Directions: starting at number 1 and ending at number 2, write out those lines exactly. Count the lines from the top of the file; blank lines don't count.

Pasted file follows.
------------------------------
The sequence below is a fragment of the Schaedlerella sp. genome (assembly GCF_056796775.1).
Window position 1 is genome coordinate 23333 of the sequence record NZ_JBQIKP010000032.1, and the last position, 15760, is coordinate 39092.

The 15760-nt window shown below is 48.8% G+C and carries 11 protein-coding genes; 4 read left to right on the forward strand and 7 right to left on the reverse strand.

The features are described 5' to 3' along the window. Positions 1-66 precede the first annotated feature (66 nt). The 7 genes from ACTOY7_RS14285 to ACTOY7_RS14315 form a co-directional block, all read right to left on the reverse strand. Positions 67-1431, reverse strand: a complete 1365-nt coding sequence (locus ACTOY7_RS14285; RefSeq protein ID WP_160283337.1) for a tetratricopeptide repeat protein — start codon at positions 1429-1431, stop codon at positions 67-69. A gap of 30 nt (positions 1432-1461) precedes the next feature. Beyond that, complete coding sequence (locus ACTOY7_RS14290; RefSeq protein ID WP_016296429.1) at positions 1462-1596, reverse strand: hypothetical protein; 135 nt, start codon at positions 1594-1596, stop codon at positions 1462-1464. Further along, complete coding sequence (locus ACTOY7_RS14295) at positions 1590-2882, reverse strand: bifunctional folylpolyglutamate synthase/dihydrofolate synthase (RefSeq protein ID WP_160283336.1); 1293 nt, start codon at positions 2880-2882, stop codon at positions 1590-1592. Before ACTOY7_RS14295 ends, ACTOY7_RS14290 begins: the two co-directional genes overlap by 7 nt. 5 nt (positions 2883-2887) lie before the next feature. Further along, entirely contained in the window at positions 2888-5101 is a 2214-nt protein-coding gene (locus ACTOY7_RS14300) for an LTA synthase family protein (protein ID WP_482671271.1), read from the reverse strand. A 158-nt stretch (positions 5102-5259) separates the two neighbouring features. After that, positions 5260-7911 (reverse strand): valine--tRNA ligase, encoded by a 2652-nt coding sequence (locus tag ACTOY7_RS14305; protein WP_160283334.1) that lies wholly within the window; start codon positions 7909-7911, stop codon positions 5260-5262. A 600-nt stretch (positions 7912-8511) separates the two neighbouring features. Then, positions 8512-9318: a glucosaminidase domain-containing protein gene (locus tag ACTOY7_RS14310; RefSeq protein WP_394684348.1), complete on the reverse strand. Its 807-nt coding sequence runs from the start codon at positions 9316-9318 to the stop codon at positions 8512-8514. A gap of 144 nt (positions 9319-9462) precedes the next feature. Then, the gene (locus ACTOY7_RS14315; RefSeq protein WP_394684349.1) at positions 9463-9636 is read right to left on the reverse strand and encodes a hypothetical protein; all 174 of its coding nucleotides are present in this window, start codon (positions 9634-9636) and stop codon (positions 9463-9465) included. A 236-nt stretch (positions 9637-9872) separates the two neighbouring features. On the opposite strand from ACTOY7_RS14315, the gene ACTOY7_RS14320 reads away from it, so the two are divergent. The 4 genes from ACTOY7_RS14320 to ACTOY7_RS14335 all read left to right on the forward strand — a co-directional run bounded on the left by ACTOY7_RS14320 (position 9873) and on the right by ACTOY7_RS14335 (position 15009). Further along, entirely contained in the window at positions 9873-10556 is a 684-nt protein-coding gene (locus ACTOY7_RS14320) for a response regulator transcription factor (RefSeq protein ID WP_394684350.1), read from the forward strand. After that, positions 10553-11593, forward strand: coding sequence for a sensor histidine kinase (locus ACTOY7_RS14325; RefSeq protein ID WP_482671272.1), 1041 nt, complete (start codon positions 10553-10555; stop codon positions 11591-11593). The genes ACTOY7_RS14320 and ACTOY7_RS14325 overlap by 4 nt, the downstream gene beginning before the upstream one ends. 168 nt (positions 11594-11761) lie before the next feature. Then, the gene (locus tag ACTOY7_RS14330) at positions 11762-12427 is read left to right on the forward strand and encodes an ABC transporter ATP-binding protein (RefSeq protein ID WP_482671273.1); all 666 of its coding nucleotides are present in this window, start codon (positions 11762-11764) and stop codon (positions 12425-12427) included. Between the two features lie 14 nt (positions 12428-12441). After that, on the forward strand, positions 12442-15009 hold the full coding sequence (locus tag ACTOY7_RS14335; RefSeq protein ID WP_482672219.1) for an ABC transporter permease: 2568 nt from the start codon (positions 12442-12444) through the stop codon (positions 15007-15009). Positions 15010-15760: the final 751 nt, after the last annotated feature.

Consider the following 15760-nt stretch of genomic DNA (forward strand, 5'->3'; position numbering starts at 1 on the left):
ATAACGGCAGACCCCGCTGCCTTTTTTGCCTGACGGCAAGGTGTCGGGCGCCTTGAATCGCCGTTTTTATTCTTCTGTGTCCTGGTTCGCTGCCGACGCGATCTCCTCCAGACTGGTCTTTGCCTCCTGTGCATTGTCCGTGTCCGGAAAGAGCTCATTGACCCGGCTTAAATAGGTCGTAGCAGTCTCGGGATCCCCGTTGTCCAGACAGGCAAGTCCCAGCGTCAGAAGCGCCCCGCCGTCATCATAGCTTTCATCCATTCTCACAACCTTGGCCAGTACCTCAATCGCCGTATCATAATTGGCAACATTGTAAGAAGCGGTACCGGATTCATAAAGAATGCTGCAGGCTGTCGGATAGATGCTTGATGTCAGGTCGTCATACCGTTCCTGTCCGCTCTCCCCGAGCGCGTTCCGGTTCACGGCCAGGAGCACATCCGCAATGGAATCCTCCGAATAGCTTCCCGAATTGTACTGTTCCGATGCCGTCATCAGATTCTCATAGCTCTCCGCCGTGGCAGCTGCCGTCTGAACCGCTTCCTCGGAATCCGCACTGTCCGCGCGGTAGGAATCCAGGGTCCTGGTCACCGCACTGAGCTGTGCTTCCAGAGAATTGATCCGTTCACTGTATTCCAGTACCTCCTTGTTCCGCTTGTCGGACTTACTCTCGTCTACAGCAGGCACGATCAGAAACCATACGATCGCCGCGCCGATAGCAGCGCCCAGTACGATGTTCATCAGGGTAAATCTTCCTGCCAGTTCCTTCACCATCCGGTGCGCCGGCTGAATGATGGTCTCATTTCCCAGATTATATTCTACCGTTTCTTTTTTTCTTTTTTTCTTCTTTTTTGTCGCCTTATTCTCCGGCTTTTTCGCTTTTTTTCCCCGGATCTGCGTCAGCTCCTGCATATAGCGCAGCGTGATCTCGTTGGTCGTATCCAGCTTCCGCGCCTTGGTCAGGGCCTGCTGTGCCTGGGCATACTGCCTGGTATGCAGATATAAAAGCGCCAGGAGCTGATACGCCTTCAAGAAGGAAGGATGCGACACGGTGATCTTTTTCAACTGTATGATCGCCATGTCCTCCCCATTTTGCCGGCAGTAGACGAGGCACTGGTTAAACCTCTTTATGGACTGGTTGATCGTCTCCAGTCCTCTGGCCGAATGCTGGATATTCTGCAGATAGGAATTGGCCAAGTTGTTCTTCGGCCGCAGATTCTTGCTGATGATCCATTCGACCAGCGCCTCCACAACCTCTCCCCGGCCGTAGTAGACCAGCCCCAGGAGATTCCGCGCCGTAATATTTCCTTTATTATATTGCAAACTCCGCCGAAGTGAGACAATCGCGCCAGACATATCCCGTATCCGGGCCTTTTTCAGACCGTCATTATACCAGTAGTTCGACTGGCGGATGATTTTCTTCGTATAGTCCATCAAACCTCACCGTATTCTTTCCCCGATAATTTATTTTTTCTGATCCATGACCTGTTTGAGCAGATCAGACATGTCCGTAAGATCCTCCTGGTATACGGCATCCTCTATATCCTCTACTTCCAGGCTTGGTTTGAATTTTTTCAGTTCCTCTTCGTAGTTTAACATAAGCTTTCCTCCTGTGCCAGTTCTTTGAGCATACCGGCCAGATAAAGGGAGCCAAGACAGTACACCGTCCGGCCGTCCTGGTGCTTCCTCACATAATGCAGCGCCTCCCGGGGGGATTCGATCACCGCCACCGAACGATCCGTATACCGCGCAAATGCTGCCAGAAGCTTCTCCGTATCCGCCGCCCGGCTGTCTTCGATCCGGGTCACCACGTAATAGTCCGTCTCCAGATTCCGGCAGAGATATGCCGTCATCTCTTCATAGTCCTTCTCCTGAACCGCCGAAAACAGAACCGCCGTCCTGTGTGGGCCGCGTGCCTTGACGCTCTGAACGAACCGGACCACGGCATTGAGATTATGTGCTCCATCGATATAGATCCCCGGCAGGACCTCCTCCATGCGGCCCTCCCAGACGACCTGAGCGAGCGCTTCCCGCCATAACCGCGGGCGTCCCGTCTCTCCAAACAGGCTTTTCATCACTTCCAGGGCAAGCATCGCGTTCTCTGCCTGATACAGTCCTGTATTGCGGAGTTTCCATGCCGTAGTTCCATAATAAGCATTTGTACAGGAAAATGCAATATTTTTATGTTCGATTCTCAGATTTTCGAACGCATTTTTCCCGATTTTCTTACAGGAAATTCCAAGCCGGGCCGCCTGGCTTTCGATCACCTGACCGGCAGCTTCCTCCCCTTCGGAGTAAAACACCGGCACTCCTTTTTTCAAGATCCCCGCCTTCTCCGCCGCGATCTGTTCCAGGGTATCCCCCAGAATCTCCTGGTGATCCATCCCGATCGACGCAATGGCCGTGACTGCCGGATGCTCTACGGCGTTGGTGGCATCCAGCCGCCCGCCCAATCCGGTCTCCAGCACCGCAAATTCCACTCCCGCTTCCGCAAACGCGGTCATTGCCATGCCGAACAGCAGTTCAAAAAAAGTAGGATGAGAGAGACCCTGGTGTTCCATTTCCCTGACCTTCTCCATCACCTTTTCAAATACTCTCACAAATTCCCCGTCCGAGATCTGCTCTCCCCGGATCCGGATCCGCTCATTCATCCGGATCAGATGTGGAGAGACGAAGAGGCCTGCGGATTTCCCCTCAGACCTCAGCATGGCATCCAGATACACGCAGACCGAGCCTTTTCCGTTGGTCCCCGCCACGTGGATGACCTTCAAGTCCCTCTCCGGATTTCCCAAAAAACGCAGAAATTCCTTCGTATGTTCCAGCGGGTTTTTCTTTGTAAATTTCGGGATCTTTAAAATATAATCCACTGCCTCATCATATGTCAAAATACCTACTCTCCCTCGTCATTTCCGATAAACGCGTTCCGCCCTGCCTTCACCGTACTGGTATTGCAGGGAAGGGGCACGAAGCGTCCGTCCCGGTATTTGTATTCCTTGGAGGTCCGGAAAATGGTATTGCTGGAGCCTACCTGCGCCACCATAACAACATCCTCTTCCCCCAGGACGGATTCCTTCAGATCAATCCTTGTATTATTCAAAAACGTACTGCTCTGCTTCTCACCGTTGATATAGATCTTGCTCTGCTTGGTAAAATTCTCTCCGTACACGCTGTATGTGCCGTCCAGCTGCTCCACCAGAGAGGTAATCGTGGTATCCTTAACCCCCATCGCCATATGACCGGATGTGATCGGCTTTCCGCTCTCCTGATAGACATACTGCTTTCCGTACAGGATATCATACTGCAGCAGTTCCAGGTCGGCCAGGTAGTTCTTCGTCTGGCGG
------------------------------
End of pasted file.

The sequence below is a fragment of the Schaedlerella sp. genome (assembly GCF_056796775.1).
Window position 1 is genome coordinate 23333 of the sequence record NZ_JBQIKP010000032.1, and the last position, 15760, is coordinate 39092.